Jim Calhoun isn’t going to New York this week. He will watch some Big East Tournament basketball, he said, but since UConn is not there, he won’t be there.
But Calhoun, who led the Huskies to seven championships, took some time to savor the great memories of The Garden with WFAN’s Mike Francesa on Tuesday afternoon. If you didn’t here it, here is the full 22-minute segment on WFAN’s site.
Calhoun talked a lot about UConn’s first Big East Tournament championship, in that magical 1989-90 season we still call “The Dream Season” around here.
“We finally arrived where Connecticut needed to arrive. … I will never forget the way I felt the weekend I beat Georgetown and Syracuse, Jimmy [Boeheim] and John [Thompson], in the place I wanted to beat them. … The first one was special and the last one [in 2011] was special.”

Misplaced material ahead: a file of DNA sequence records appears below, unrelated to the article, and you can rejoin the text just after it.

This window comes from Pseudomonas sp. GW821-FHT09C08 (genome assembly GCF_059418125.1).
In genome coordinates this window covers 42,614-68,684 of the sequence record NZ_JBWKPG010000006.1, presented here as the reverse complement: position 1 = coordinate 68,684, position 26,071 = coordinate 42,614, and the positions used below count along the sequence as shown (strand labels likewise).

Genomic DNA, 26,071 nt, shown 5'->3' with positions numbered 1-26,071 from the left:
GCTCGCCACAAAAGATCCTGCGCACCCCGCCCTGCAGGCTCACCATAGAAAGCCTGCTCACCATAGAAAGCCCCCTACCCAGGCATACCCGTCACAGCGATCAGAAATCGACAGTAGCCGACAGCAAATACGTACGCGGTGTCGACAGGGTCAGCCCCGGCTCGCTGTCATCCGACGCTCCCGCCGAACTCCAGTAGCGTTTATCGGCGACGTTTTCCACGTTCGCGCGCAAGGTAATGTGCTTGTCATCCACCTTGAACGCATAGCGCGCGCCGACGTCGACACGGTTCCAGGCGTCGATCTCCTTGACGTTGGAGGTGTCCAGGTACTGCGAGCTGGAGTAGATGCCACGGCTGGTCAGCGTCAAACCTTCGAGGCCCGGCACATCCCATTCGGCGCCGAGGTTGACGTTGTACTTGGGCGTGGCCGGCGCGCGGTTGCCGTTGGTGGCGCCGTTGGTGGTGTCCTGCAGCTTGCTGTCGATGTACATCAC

If the Huskies were allowed to play in this Big East tournament as we’ve known it, “they would have been a tough out,” he said. The future is unsettled for UConn, but Calhoun said, “we’re going to be fine. Kevin Ollie did a tremendous job, we can build as other people have, but our schedule is going to have to change, we can’t count on playing six ranked teams in the Big East.”
The league tournament that had its wonderful showcase in Madison Square Garden will be gone, or at least no longer include UConn, which first made its national reputation there in what the coach kept calling “a neighborhood fight.”
“It’s sad … that tournament brings up so many memories for so many people, it was just phenominal. It captivated the greatest city in the world. … It was a great time, I’m just happy I was a part of it.”